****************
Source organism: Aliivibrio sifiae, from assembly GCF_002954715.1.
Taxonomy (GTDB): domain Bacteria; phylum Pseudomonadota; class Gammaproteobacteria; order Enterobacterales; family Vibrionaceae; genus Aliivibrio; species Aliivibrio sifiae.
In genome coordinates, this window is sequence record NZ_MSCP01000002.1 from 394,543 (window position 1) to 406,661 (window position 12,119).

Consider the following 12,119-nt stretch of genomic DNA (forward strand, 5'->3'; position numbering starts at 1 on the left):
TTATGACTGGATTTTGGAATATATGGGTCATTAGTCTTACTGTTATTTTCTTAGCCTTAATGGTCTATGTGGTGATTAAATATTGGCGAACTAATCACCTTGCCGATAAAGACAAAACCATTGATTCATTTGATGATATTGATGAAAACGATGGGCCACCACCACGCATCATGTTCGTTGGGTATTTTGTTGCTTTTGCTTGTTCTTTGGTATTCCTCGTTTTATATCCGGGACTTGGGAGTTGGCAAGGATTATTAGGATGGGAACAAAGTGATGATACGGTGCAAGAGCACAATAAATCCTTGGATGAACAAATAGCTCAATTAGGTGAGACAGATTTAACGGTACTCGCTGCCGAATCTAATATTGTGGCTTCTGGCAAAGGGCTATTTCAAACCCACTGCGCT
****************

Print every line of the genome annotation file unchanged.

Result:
Source organism: Aliivibrio sifiae, from assembly GCF_002954715.1.
Taxonomy (GTDB): domain Bacteria; phylum Pseudomonadota; class Gammaproteobacteria; order Enterobacterales; family Vibrionaceae; genus Aliivibrio; species Aliivibrio sifiae.
In genome coordinates, this window is sequence record NZ_MSCP01000002.1 from 394,543 (window position 1) to 406,661 (window position 12,119).

Consider the following 12,119-nt stretch of genomic DNA (forward strand, 5'->3'; position numbering starts at 1 on the left):
TTATGACTGGATTTTGGAATATATGGGTCATTAGTCTTACTGTTATTTTCTTAGCCTTAATGGTCTATGTGGTGATTAAATATTGGCGAACTAATCACCTTGCCGATAAAGACAAAACCATTGATTCATTTGATGATATTGATGAAAACGATGGGCCACCACCACGCATCATGTTCGTTGGGTATTTTGTTGCTTTTGCTTGTTCTTTGGTATTCCTCGTTTTATATCCGGGACTTGGGAGTTGGCAAGGATTATTAGGATGGGAACAAAGTGATGATACGGTGCAAGAGCACAATAAATCCTTGGATGAACAAATAGCTCAATTAGGTGAGACAGATTTAACGGTACTCGCTGCCGAATCTAATATTGTGGCTTCTGGCAAAGGGCTATTTCAAACCCACTGCGCT